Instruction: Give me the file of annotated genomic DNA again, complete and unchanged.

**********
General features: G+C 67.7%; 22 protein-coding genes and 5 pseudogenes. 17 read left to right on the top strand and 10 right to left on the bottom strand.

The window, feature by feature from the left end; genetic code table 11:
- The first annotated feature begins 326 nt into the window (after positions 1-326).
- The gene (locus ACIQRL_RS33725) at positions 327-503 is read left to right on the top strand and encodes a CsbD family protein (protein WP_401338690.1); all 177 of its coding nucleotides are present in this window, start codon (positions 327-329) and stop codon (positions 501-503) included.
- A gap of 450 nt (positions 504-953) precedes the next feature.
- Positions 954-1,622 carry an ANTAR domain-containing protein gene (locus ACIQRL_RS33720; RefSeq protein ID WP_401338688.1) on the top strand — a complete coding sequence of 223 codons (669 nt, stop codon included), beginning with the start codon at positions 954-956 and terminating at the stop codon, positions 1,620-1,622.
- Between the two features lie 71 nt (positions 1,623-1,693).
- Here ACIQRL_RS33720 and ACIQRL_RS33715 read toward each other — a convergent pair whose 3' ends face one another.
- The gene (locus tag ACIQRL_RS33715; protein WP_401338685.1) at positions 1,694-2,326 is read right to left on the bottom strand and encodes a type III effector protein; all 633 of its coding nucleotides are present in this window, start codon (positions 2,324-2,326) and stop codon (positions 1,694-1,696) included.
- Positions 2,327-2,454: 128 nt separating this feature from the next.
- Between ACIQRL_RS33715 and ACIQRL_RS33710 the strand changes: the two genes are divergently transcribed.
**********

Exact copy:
General features: G+C 67.7%; 22 protein-coding genes and 5 pseudogenes. 17 read left to right on the top strand and 10 right to left on the bottom strand.

The window, feature by feature from the left end; genetic code table 11:
- The first annotated feature begins 326 nt into the window (after positions 1-326).
- The gene (locus ACIQRL_RS33725) at positions 327-503 is read left to right on the top strand and encodes a CsbD family protein (protein WP_401338690.1); all 177 of its coding nucleotides are present in this window, start codon (positions 327-329) and stop codon (positions 501-503) included.
- A gap of 450 nt (positions 504-953) precedes the next feature.
- Positions 954-1,622 carry an ANTAR domain-containing protein gene (locus ACIQRL_RS33720; RefSeq protein ID WP_401338688.1) on the top strand — a complete coding sequence of 223 codons (669 nt, stop codon included), beginning with the start codon at positions 954-956 and terminating at the stop codon, positions 1,620-1,622.
- Between the two features lie 71 nt (positions 1,623-1,693).
- Here ACIQRL_RS33720 and ACIQRL_RS33715 read toward each other — a convergent pair whose 3' ends face one another.
- The gene (locus tag ACIQRL_RS33715; protein WP_401338685.1) at positions 1,694-2,326 is read right to left on the bottom strand and encodes a type III effector protein; all 633 of its coding nucleotides are present in this window, start codon (positions 2,324-2,326) and stop codon (positions 1,694-1,696) included.
- Positions 2,327-2,454: 128 nt separating this feature from the next.
- Between ACIQRL_RS33715 and ACIQRL_RS33710 the strand changes: the two genes are divergently transcribed.